See, the the game uses that God of War-derivative combat as the answer to every question. Did you just walk into a new room? Stop and beat up these 50 enemies within 3 minutes. Did you decide you’d rather accept a bonus mission from your broski Colossus instead that poser Quicksilver? Here’s a combat arena with two or three of that flamethrower mini-bosses. Did you try to explore the environment looking for hidden secrets? Here’s a combat arena as a reward. Just finished the game? Be treated to the largest combat arena of them all as the end credits roll. Over and over and over again, you will be locked in a room and asked to defeat X number of the same human goons the X-Men are sworn to protect. The only time you aren’t beating up human beings and reinforcing negative mutant stereotypes is spent climbing and speed-shimmying along ledges that are so brief and easy to navigate that they don’t exist for any reason other than to give your knuckles a break from jaw-cracking.
There’s a loot system that seems to randomly generate “X-genes” as rewards for exploring or doing way more combat arenas than the game forces you into. These power-ups are named and based after various characters, so you can give your character Colossus-like steel skin or Iceman-like…err…ice skin, or what have you. It’s nice that the game has SOME kind of character progression, but it feels immoral that your dullard protagonist can casually steal the unique identity traits of iconic characters that are infinitely more interesting than they are. And that leads to the greatest lesson that needs to be learned from this experience.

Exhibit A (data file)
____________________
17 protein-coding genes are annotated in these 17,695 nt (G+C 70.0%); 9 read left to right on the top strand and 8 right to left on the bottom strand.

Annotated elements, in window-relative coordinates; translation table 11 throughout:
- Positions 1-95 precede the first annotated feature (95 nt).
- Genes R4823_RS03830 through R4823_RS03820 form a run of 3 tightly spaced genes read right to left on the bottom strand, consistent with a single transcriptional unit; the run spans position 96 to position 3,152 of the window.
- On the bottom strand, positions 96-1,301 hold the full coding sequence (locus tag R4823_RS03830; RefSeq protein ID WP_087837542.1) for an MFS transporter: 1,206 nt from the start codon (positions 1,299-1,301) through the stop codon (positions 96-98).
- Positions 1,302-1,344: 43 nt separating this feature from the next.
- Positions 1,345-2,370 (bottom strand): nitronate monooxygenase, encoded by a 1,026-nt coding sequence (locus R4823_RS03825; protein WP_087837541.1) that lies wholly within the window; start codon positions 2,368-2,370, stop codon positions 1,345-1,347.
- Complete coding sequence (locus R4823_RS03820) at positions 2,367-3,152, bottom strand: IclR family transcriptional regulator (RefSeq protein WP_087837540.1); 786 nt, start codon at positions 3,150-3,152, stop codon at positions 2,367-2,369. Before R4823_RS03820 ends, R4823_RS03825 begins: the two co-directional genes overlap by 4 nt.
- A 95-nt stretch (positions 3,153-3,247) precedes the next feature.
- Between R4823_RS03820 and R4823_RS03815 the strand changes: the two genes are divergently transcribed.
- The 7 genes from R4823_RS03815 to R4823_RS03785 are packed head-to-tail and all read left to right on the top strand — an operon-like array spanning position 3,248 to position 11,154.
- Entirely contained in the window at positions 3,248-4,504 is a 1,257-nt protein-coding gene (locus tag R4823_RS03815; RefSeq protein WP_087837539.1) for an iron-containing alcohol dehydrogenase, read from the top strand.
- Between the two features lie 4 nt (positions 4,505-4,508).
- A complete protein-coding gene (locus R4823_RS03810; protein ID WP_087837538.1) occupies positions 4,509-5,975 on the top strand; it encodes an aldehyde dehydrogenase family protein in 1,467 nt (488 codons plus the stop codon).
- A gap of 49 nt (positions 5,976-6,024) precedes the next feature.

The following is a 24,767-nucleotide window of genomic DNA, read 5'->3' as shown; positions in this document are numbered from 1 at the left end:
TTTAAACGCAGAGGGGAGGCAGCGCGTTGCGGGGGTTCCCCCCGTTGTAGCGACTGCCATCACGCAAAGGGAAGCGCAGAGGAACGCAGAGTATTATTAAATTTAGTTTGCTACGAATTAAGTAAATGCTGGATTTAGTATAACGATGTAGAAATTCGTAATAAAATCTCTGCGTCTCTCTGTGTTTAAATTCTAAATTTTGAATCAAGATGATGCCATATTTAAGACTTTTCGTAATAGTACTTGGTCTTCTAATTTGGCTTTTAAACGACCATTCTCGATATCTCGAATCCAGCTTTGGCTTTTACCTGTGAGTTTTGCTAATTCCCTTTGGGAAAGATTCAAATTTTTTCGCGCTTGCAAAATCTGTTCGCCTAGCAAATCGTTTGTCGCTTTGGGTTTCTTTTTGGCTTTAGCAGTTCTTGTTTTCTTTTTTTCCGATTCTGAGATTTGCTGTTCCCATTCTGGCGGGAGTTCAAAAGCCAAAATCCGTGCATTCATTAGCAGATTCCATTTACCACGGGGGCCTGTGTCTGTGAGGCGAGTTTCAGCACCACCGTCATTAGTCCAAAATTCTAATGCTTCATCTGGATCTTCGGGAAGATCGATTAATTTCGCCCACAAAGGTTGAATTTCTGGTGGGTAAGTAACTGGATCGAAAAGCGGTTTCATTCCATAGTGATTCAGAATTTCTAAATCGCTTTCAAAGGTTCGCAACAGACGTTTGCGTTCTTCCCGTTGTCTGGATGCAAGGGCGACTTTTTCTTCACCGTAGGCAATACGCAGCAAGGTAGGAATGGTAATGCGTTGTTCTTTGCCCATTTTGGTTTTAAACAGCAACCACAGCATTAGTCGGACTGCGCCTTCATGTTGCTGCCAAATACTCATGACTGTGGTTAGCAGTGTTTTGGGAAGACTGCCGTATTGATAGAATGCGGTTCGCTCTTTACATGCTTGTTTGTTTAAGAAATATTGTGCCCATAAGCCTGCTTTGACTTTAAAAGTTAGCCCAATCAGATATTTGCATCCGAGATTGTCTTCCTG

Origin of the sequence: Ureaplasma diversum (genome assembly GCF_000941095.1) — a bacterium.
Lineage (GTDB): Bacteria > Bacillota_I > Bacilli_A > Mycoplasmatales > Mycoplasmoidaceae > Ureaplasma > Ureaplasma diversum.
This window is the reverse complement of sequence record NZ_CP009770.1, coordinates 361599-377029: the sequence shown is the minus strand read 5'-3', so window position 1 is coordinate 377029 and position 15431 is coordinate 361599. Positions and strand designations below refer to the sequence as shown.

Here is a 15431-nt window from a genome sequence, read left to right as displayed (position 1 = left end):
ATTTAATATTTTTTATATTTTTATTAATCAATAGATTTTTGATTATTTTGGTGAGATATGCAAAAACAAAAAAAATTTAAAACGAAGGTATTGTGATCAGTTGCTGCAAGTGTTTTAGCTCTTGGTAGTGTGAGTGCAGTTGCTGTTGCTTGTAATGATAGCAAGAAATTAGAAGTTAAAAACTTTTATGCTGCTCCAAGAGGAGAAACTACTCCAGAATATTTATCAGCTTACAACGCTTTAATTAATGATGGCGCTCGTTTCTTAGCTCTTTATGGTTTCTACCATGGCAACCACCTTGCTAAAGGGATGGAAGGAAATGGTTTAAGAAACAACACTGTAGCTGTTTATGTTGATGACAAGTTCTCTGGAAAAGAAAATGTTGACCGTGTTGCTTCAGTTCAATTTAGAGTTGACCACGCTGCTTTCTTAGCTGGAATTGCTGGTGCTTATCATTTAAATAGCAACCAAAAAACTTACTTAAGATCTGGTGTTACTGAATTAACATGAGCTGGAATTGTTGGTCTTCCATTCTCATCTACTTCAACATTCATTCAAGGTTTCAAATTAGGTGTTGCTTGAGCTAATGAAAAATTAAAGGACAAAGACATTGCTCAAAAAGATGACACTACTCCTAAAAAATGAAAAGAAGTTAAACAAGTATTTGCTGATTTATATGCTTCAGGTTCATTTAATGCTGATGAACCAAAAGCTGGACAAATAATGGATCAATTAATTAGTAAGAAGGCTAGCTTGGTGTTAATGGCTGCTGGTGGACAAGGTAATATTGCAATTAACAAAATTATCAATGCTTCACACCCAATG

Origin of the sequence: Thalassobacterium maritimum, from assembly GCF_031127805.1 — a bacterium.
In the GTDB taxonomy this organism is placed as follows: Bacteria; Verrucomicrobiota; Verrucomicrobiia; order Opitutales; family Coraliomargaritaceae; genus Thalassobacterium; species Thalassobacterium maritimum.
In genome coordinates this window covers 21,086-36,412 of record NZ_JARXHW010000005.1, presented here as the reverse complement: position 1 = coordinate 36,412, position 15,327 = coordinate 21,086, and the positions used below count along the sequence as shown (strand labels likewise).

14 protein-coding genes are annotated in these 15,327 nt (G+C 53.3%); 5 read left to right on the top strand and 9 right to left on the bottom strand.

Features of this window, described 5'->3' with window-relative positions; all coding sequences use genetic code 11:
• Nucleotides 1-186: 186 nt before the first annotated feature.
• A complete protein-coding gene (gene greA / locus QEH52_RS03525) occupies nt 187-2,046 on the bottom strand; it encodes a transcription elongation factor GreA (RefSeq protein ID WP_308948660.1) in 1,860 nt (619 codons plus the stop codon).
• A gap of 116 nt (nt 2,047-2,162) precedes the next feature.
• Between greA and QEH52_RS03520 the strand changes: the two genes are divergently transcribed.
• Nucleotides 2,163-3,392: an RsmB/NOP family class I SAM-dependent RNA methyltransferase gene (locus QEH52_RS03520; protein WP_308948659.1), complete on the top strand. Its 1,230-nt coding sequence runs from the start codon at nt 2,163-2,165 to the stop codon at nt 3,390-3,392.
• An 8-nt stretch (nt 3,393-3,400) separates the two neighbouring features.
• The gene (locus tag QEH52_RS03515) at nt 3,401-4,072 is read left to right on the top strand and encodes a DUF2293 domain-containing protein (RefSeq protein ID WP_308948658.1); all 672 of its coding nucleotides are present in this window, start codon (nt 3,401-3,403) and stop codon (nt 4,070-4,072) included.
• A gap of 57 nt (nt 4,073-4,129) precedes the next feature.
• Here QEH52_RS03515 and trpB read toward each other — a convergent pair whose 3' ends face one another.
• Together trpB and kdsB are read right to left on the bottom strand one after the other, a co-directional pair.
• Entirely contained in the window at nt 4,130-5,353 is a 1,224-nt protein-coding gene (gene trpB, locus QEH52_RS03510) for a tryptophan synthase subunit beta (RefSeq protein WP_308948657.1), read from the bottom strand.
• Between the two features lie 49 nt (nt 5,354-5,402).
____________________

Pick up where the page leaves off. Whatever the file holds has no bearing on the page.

Call it the DC Universe Online quandary. It’s obvious that Silicon Knights spent a lot of time designing character models for all of the X-Men, as well as moves and effects so they can fight alongside your character. So why are we not controlling the X-Men themselves instead of these three new generic imitators? Once upon a time, Electronic Arts made a spectacular failure called Marvel Nemesis: Rise of the Imperfects. That was a very middling game where Marvel characters battle Electronic Arts-created heroes. All of the EA heroes came across as cheap knockoffs that will never be seen in another video game, comic, movie or Playboy spread again. No superhero I could ever create will ever come across as more intriguing than Nightcrawler, nuanced as Magneto or Canadian as Wolverine, so please give me the real deal.
If I want to make my own dream superhero, City of Heroes just went free to play. Champions Online is free to play. DC Universe Online is to play. Putting a pencil to a piece of paper and writing my own comic books is free to play.
This is neither an especially noteworthy action adventure, nor the ideal use of the X-Men license you are looking for. It’s also sadly not the comeback I was hoping Silicon Knights would make, though I guess the Silicon Knights that made Blood Omen and Eternal Darkness are too busy raising families and enjoying life to make anymore dark fantasy action titles. Go play X-Men Legends. Go play X-Men Legends 2. Go play the X-Men Origins: Wolverine video game. Go play X-Men: Children of the Atom. Go even play that wackyass Konami beat-em-up on XBLA. I promise they’re all much better than this.